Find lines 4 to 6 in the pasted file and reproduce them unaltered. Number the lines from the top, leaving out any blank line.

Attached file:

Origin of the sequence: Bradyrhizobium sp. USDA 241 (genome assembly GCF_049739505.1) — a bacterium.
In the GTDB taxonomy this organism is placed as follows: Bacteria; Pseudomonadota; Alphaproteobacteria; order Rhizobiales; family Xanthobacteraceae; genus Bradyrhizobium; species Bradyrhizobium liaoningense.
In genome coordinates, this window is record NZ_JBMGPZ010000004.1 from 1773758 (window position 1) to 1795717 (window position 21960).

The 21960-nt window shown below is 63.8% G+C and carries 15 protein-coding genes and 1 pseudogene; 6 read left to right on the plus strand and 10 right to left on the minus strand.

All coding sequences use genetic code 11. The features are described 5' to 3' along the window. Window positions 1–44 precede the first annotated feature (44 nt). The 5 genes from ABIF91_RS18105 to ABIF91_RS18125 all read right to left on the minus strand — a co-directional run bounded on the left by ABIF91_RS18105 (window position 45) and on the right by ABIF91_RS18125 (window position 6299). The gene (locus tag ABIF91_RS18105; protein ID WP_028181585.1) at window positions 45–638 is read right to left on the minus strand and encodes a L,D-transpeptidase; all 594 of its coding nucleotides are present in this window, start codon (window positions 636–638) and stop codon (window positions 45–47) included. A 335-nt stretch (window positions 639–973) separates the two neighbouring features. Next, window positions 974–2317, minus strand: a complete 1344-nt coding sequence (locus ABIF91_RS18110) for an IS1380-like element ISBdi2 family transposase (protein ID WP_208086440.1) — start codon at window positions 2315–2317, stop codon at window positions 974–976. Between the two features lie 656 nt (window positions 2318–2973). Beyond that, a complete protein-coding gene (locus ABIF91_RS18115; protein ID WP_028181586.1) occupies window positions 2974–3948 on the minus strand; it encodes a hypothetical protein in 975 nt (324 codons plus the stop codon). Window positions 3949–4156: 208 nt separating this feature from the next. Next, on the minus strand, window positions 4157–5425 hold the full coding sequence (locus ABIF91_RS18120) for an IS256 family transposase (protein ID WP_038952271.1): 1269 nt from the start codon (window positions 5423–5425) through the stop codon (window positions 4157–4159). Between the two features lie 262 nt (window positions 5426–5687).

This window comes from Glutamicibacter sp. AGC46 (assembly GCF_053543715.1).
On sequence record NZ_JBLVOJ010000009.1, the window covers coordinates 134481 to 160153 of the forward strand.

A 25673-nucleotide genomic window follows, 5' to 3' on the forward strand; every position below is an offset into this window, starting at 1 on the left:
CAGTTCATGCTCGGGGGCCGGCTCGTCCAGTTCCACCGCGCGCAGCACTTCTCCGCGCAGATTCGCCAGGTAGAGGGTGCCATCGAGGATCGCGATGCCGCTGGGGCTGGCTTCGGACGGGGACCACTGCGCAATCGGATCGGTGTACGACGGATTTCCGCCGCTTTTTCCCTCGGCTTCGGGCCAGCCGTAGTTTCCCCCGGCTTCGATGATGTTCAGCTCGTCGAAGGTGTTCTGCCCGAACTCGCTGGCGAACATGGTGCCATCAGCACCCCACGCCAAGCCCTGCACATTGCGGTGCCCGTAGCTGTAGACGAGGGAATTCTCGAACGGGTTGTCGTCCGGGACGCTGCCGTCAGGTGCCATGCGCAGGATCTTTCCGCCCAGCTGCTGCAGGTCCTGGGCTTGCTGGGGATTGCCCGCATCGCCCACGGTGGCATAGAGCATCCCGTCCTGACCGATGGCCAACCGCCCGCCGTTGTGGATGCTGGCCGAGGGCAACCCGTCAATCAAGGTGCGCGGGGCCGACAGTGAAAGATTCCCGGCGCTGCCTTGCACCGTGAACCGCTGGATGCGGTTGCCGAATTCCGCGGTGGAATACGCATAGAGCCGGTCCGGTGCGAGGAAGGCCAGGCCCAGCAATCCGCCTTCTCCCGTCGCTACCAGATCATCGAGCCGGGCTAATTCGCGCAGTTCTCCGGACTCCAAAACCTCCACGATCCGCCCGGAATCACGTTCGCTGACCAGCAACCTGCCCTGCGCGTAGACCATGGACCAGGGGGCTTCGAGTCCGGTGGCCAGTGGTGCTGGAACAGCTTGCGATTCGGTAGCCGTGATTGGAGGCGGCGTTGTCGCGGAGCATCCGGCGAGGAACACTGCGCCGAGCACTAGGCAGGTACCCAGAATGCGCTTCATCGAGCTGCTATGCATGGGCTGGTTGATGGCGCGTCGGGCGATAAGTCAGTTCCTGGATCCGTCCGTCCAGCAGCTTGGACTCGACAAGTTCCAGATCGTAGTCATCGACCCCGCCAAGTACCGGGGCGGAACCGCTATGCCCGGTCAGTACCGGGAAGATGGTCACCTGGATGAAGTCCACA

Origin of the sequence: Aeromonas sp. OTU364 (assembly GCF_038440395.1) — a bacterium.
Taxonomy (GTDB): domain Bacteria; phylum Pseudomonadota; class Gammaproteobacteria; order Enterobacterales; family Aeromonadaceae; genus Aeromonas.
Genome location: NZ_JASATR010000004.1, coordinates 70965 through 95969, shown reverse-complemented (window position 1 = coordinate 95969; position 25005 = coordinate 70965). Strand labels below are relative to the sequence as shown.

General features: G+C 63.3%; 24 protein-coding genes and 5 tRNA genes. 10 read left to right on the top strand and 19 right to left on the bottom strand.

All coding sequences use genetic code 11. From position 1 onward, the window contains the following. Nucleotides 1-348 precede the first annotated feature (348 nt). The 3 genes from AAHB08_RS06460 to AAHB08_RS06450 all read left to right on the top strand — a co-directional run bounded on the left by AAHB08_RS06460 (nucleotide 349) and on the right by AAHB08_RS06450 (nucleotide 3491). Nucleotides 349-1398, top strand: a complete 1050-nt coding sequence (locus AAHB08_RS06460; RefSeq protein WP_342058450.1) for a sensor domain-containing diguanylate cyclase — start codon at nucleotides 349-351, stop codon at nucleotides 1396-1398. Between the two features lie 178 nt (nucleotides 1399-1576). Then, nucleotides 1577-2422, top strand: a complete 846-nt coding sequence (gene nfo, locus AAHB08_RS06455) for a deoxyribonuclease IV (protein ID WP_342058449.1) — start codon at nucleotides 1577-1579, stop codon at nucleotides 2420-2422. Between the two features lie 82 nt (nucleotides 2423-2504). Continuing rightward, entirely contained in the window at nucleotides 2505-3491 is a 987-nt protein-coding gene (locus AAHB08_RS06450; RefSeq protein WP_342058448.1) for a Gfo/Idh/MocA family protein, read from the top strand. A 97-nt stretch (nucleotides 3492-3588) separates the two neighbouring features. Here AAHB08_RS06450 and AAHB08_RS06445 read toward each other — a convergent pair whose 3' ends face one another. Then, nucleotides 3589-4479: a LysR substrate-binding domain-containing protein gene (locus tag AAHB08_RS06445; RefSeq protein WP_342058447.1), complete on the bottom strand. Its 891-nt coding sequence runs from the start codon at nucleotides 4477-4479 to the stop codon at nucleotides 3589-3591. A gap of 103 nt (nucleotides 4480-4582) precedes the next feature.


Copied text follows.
The 21960-nt window shown below is 63.8% G+C and carries 15 protein-coding genes and 1 pseudogene; 6 read left to right on the plus strand and 10 right to left on the minus strand.

All coding sequences use genetic code 11. The features are described 5' to 3' along the window. Window positions 1–44 precede the first annotated feature (44 nt). The 5 genes from ABIF91_RS18105 to ABIF91_RS18125 all read right to left on the minus strand — a co-directional run bounded on the left by ABIF91_RS18105 (window position 45) and on the right by ABIF91_RS18125 (window position 6299). The gene (locus tag ABIF91_RS18105; protein ID WP_028181585.1) at window positions 45–638 is read right to left on the minus strand and encodes a L,D-transpeptidase; all 594 of its coding nucleotides are present in this window, start codon (window positions 636–638) and stop codon (window positions 45–47) included. A 335-nt stretch (window positions 639–973) separates the two neighbouring features. Next, window positions 974–2317, minus strand: a complete 1344-nt coding sequence (locus ABIF91_RS18110) for an IS1380-like element ISBdi2 family transposase (protein ID WP_208086440.1) — start codon at window positions 2315–2317, stop codon at window positions 974–976. Between the two features lie 656 nt (window positions 2318–2973). Beyond that, a complete protein-coding gene (locus ABIF91_RS18115; protein ID WP_028181586.1) occupies window positions 2974–3948 on the minus strand; it encodes a hypothetical protein in 975 nt (324 codons plus the stop codon). Window positions 3949–4156: 208 nt separating this feature from the next. Next, on the minus strand, window positions 4157–5425 hold the full coding sequence (locus ABIF91_RS18120) for an IS256 family transposase (protein ID WP_038952271.1): 1269 nt from the start codon (window positions 5423–5425) through the stop codon (window positions 4157–4159). Between the two features lie 262 nt (window positions 5426–5687).

This window comes from Glutamicibacter sp. AGC46 (assembly GCF_053543715.1).